2005 rolls around, and Hollon, having upped stakes and moved to Silverlake’s rolling hills, has returned with another unpredictable offering, whose album design (all curves and tactile visual textures, somewhere between Arabic and a cello made by a beachcomber) has once more been handled by the astounding ehquestionmark — someone throw this guy and Artificial Duck Flavour some advertising campaigns, pronto. What strikes one on first listen is a more vigorous, streamlined feel to his composition; even on slower tracks like “Dumbday” or “One Eye Round the Warm Corner”, the tracks definitely seem to be developing from start to finish instead of, as was the case on Seed to Sun, happening in a disjointed fashion and then ending. The music feels, if not simpler — Hollon’s production still revelling in the polishing of intricate detail — then more pronounced, stronger, more alive. Chief amongst the causes of this change in style has to be Hollon’s decision to abandon loops and samples and play everything (well, 98%, apparently) live. What emerges is much rockier in feel, though it retains an emphasis on mood and atmospherics as well as tracks based around circular, slowly-evolving motifs: the motorik of Krautrock pushing its way to the fore through layers of ambient gauze and smart-yet-playful electronic manipulation.
There is very little in the way of recognisable hip-hop on the record, barring perhaps “The Move”, and no MCs. Indeed, the only guests gracing the LP are Gruff Rhys (of the Super Furry Animals) and Nina Nastasia; the latter singing the heart-stoppingly gorgeous “The Matter (Of Our Discussion)” over a shimmering backdrop of autoharps, strings and guitars (it should be pointed out at this point that Hollon is a sickeningly talented omni-instrumentalist as well as a splendid producer). “I don’t believe in the power of love/ I don’t believe in the wisdom of stone/ I don’t believe in a God or the mind/ But I’m not alone…” she sings, making despair sound as sweet as hope. This theme of, as it were, disbelieving conviction is also present on “Do’s And Don’ts”, where Gruff gets transmuted into a sorrowful Welsh choir chanting “thou shall not believe/thou shall not be led” on the chorus before lurching through a miserable litany of life’s supposed choices during the verse. About two thirds of the way through the track everything fades into an ironic percussion theme, before dropping off into scribbly nigh-silence for a few moments, then the bass snakes back in at high speed and the whole thing lifts off into a smoothly building wig-out that’s fast, funky and fun. The bedroom sound architect has learned how to dance.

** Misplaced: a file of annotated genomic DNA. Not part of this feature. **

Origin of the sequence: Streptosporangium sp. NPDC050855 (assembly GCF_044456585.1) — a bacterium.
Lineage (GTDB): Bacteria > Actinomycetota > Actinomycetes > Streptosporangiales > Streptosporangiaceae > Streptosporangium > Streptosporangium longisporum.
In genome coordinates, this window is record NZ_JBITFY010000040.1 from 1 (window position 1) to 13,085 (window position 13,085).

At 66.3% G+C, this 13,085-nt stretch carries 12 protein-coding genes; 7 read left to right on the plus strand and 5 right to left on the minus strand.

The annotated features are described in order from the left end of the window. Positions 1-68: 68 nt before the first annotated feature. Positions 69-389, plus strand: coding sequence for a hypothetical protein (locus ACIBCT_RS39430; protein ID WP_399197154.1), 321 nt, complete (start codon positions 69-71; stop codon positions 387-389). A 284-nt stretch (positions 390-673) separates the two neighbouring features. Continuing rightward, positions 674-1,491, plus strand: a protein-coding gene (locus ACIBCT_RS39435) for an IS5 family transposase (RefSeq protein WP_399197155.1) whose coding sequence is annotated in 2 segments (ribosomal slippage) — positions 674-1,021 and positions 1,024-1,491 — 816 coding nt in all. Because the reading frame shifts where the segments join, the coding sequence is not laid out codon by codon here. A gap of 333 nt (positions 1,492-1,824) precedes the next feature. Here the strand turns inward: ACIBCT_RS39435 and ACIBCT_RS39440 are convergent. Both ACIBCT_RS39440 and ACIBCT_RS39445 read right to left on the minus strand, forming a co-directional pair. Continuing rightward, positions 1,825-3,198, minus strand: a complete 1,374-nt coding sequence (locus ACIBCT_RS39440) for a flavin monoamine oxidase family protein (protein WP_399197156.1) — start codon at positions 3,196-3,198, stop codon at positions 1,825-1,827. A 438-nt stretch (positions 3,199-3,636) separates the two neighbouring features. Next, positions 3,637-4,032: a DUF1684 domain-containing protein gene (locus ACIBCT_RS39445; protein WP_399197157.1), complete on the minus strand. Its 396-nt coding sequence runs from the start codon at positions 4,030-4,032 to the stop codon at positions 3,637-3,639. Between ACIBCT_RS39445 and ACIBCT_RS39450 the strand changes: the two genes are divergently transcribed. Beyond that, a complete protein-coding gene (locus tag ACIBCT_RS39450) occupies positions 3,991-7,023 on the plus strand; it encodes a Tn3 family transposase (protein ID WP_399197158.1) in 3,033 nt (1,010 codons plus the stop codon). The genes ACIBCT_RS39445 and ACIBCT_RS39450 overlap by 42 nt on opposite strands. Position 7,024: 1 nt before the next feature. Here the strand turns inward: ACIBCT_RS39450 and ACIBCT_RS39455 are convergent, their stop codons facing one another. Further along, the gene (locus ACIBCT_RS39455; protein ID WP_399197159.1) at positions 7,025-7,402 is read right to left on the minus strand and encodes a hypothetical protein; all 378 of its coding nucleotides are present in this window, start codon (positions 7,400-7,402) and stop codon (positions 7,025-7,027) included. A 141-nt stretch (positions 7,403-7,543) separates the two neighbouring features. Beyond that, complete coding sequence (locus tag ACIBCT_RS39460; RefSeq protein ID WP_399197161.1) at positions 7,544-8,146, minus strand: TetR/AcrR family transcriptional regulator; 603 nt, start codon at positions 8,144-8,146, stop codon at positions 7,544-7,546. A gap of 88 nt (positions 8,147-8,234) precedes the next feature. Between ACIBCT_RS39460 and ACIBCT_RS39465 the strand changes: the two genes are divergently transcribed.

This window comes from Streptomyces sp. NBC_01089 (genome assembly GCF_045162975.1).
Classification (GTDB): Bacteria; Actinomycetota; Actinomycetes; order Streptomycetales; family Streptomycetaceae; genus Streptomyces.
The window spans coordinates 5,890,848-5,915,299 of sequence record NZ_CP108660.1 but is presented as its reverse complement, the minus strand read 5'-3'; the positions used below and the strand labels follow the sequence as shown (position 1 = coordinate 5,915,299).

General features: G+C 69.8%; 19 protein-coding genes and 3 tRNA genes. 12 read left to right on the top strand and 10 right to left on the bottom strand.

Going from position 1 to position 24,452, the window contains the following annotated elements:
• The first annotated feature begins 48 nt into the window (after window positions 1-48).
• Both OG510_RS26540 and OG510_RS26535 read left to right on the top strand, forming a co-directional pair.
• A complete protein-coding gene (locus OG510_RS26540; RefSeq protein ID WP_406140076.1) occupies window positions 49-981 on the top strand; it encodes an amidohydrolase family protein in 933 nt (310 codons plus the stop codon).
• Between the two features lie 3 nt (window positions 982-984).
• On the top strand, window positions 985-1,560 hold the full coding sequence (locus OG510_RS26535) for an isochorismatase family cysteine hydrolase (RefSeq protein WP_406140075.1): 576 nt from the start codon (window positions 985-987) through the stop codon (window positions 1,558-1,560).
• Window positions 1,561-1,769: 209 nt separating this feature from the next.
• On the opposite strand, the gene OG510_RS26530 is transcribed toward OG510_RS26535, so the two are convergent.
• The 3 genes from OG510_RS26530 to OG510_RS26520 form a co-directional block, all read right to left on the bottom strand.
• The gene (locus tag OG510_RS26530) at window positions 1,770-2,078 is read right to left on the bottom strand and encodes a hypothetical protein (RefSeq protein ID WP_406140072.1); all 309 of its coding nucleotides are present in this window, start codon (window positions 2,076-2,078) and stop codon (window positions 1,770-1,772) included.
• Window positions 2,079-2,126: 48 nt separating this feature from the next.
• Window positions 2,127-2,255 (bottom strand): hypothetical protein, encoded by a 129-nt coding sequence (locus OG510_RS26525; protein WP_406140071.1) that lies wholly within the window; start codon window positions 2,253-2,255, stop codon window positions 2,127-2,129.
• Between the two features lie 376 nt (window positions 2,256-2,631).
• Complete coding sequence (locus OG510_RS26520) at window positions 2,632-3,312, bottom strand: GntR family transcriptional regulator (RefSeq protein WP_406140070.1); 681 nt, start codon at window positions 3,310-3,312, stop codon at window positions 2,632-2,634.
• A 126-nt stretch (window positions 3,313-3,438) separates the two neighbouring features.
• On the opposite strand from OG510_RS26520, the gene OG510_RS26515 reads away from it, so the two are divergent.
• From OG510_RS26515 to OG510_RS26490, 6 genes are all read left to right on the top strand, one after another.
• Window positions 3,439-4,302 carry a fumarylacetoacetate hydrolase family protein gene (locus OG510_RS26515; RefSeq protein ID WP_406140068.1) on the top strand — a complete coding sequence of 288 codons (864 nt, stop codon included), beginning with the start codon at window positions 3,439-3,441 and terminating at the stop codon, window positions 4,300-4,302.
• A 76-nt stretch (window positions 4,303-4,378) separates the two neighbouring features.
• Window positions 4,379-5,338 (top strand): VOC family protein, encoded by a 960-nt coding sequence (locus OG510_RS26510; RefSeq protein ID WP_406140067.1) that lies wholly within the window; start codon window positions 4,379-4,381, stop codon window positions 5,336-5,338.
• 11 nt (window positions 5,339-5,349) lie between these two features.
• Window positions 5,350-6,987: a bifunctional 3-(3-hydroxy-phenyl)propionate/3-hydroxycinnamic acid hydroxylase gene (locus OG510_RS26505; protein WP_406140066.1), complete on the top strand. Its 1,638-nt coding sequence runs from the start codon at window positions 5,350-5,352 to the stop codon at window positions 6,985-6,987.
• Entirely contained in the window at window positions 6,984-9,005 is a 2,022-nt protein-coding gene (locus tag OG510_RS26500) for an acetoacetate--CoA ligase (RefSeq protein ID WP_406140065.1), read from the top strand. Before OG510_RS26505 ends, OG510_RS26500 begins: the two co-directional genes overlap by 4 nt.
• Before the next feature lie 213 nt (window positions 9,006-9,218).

Following this is the equally groovy “Girl Toy”, which vibrates along on rising air currents of circling Asian melodies. Pretty and exceedingly perky, you can’t see Hollon recording this with anything less than a beaming smile. His interests in the dark, menacing and dissonant are still clearly with him though, as the punishing rush of “Aplomb” and the creepy intermittent drones of “Eyelashings” show. One gets the impression that, now that he’s beginning to really enjoy himself in the studio and channel his emotion with more musical force, future recordings may well make him as renowned for terrifying, ghastly noise as for terrific, gorgeous silence.
Boom Bip, then: a simple, retro name for a defiantly complicated artist bravely setting sail into the ether of a future beyond genre. Lucky? Definitely. Mysterious? Certainly. Bloody-minded and strange, too, without a doubt. Overwhelmingly though, a humble, interesting and exceedingly talented individual who’s made an intelligent, stimulating, sensitive, bravely confused little album unlike anything else you’ll hear until… well, his next one. Hitch a ride to wherever the heck he’s going right now though, would be my advice — the view’s already damn fine.